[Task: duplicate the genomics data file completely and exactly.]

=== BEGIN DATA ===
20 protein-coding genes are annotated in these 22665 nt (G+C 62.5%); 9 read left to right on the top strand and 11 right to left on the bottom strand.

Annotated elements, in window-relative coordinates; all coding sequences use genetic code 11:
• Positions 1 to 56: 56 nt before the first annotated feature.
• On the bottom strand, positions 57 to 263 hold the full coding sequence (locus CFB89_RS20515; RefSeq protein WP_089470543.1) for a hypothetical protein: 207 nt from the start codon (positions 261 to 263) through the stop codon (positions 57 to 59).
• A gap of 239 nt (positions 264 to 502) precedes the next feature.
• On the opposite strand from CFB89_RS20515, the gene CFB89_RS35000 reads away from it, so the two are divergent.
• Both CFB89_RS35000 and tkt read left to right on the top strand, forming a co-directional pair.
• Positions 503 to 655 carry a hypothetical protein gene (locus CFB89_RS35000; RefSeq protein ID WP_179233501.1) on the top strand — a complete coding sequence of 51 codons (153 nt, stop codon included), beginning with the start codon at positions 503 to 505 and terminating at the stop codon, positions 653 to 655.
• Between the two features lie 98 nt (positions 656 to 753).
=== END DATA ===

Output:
20 protein-coding genes are annotated in these 22665 nt (G+C 62.5%); 9 read left to right on the top strand and 11 right to left on the bottom strand.

Annotated elements, in window-relative coordinates; all coding sequences use genetic code 11:
• Positions 1 to 56: 56 nt before the first annotated feature.
• On the bottom strand, positions 57 to 263 hold the full coding sequence (locus CFB89_RS20515; RefSeq protein WP_089470543.1) for a hypothetical protein: 207 nt from the start codon (positions 261 to 263) through the stop codon (positions 57 to 59).
• A gap of 239 nt (positions 264 to 502) precedes the next feature.
• On the opposite strand from CFB89_RS20515, the gene CFB89_RS35000 reads away from it, so the two are divergent.
• Both CFB89_RS35000 and tkt read left to right on the top strand, forming a co-directional pair.
• Positions 503 to 655 carry a hypothetical protein gene (locus CFB89_RS35000; RefSeq protein ID WP_179233501.1) on the top strand — a complete coding sequence of 51 codons (153 nt, stop codon included), beginning with the start codon at positions 503 to 505 and terminating at the stop codon, positions 653 to 655.
• Between the two features lie 98 nt (positions 656 to 753).